Health, Meet Wealth
People of every age seem to have suddenly found the fountain of youth. Folks are saying that 50 is the new 40, 60 is the new 50, and so on. For those of us who have taken care of ourselves and plan for a long, healthy retirement, that looks like the good news that it is.
But here’s the tricky part: the stellar checkup at the doctor’s office can mean sticker shock later. There’s well-documented but troubling evidence of a health/wealth connection. People with larger nest eggs are better able to pay for life-extending medical care and so they typically survive longer. And because means-tested Medicare benefits are less available to them, they may end up digging deeper than expected.
This means that while annual expenses may be higher for average retirees in poor health, lifetime expenses are even higher for healthy retirees because they generally live longer.
Well, this has certainly been sobering. But the best narrative that we can write for ourselves includes a chapter- several, really- where we control what we can control. We can take note of our set, unavoidable expenses in retirement. And we can accept that our healthcare costs are a known unknown.
Armed with that, we can engage in battle against the risks associated with longevity, counter uncertainty by securing guaranteed income to tackle predictable expenses, and we can do our best to rescue our own future selves. That’s the happy ending.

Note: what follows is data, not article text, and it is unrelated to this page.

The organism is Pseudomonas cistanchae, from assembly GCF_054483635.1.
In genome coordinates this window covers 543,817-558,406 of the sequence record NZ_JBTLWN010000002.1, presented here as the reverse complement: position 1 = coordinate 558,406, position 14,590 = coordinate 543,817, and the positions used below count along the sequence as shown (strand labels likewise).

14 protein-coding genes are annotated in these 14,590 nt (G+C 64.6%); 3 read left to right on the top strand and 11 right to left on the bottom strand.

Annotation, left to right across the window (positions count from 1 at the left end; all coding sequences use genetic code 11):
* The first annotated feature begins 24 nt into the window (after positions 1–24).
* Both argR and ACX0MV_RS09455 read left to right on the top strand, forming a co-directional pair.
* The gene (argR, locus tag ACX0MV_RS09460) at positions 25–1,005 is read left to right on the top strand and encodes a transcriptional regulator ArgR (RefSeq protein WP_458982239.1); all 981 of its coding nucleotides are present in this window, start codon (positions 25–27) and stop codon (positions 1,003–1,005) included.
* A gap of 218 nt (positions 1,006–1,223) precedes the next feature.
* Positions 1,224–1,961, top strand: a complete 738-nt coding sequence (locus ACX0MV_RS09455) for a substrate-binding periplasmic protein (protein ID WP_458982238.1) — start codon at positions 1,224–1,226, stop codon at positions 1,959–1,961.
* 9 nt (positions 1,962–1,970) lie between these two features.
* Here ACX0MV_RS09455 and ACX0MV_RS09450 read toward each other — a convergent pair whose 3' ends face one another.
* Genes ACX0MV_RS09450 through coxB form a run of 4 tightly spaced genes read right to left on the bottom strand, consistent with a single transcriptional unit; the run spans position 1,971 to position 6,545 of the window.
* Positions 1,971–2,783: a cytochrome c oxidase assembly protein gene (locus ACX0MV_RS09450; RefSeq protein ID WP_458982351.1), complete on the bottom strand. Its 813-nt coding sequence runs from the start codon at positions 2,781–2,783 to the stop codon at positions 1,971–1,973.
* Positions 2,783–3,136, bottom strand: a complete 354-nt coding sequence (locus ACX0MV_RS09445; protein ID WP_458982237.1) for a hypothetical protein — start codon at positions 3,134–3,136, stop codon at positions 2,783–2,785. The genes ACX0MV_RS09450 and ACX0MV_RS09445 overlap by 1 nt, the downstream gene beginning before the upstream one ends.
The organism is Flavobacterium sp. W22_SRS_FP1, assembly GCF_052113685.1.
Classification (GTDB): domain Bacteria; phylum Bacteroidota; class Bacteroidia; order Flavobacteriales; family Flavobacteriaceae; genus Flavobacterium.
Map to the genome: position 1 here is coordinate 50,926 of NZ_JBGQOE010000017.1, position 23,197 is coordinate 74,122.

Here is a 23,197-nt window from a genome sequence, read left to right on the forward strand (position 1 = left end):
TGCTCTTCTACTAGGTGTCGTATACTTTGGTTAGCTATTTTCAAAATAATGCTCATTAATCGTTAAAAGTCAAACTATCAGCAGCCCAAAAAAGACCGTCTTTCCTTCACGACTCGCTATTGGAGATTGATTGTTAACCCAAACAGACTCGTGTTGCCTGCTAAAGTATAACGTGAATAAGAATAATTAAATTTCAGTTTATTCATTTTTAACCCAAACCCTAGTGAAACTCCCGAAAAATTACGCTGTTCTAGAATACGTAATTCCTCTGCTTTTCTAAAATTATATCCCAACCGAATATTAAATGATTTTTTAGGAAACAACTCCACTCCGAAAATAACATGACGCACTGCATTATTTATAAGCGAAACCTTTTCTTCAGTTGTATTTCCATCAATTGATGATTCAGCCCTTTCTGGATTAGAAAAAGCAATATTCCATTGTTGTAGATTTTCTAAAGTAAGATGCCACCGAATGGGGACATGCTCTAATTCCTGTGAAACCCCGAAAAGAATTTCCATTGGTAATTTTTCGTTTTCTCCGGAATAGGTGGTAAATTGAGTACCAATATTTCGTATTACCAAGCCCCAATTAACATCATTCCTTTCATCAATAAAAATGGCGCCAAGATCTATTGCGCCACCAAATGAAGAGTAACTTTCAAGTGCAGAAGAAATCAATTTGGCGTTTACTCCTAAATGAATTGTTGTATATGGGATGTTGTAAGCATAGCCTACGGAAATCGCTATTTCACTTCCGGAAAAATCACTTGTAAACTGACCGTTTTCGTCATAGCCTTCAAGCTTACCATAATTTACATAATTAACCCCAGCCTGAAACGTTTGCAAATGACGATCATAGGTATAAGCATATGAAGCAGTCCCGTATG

Are you ready for a deeper dive?
For the typical, healthy 65-year-old couple retiring this year, total lifetime health care costs (excluding long-term care) are projected to be $387,644.
Source: HealthView Services 2019 Report
Almost two-thirds of Medicare beneficiaries- or nearly 37 million people- don’t have dental coverage.
Source: March 2019 Kaiser Family Foundation Report
“I don’t think it’s unusual (that I’m still working). But everyone else does.”
– 100-year-old practicing optometrist Daniel Nast
Opinions on retirement finances can run the gamut.
Read what personal finance columnist Michelle Singletary considers to be four questionable pieces of retirement advice.
The surprisingly helpful retirement lesson that the aging-simulation (and privacy-invading) FaceApp craze just might teach us.